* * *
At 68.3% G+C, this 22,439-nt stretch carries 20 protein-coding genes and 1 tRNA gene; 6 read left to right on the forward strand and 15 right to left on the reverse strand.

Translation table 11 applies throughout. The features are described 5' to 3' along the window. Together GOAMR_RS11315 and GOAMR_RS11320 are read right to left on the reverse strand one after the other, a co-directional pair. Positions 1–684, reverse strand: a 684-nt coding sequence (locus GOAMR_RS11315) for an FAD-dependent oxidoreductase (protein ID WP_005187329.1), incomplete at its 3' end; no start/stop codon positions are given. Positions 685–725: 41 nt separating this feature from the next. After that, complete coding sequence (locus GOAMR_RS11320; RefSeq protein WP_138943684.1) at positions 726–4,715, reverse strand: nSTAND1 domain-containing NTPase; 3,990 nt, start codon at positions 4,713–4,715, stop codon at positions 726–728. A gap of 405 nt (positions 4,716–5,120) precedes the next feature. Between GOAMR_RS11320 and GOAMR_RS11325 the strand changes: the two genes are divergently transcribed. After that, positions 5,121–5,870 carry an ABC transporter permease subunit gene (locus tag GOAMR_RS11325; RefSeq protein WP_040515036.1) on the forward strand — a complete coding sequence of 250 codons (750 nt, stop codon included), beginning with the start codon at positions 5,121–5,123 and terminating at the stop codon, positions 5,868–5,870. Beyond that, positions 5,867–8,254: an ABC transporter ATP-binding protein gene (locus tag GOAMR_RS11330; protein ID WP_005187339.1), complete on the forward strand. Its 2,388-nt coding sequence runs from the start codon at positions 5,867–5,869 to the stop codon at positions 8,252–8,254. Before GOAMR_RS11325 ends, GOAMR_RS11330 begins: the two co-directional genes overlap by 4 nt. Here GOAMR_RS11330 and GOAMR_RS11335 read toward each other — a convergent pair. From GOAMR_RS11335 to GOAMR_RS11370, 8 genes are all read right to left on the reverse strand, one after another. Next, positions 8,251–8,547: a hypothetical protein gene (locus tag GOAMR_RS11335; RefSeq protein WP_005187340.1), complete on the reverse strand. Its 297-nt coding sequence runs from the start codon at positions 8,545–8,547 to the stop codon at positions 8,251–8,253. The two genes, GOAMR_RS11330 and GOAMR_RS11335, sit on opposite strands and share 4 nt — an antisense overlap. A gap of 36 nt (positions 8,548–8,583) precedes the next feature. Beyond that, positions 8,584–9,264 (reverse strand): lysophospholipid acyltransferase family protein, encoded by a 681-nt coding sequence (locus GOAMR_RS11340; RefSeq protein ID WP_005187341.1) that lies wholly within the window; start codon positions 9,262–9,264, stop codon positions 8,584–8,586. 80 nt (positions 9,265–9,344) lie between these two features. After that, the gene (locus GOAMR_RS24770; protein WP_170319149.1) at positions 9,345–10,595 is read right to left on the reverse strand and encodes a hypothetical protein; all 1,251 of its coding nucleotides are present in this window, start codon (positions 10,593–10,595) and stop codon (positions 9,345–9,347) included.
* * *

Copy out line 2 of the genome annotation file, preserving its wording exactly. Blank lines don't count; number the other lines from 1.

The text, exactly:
Translation table 11 applies throughout. The features are described 5' to 3' along the window. Together GOAMR_RS11315 and GOAMR_RS11320 are read right to left on the reverse strand one after the other, a co-directional pair. Positions 1–684, reverse strand: a 684-nt coding sequence (locus GOAMR_RS11315) for an FAD-dependent oxidoreductase (protein ID WP_005187329.1), incomplete at its 3' end; no start/stop codon positions are given. Positions 685–725: 41 nt separating this feature from the next. After that, complete coding sequence (locus GOAMR_RS11320; RefSeq protein WP_138943684.1) at positions 726–4,715, reverse strand: nSTAND1 domain-containing NTPase; 3,990 nt, start codon at positions 4,713–4,715, stop codon at positions 726–728. A gap of 405 nt (positions 4,716–5,120) precedes the next feature. Between GOAMR_RS11320 and GOAMR_RS11325 the strand changes: the two genes are divergently transcribed. After that, positions 5,121–5,870 carry an ABC transporter permease subunit gene (locus tag GOAMR_RS11325; RefSeq protein WP_040515036.1) on the forward strand — a complete coding sequence of 250 codons (750 nt, stop codon included), beginning with the start codon at positions 5,121–5,123 and terminating at the stop codon, positions 5,868–5,870. Beyond that, positions 5,867–8,254: an ABC transporter ATP-binding protein gene (locus tag GOAMR_RS11330; protein ID WP_005187339.1), complete on the forward strand. Its 2,388-nt coding sequence runs from the start codon at positions 5,867–5,869 to the stop codon at positions 8,252–8,254. Before GOAMR_RS11325 ends, GOAMR_RS11330 begins: the two co-directional genes overlap by 4 nt. Here GOAMR_RS11330 and GOAMR_RS11335 read toward each other — a convergent pair. From GOAMR_RS11335 to GOAMR_RS11370, 8 genes are all read right to left on the reverse strand, one after another. Next, positions 8,251–8,547: a hypothetical protein gene (locus tag GOAMR_RS11335; RefSeq protein WP_005187340.1), complete on the reverse strand. Its 297-nt coding sequence runs from the start codon at positions 8,545–8,547 to the stop codon at positions 8,251–8,253. The two genes, GOAMR_RS11330 and GOAMR_RS11335, sit on opposite strands and share 4 nt — an antisense overlap. A gap of 36 nt (positions 8,548–8,583) precedes the next feature. Beyond that, positions 8,584–9,264 (reverse strand): lysophospholipid acyltransferase family protein, encoded by a 681-nt coding sequence (locus GOAMR_RS11340; RefSeq protein ID WP_005187341.1) that lies wholly within the window; start codon positions 9,262–9,264, stop codon positions 8,584–8,586. 80 nt (positions 9,265–9,344) lie between these two features. After that, the gene (locus GOAMR_RS24770; protein WP_170319149.1) at positions 9,345–10,595 is read right to left on the reverse strand and encodes a hypothetical protein; all 1,251 of its coding nucleotides are present in this window, start codon (positions 10,593–10,595) and stop codon (positions 9,345–9,347) included.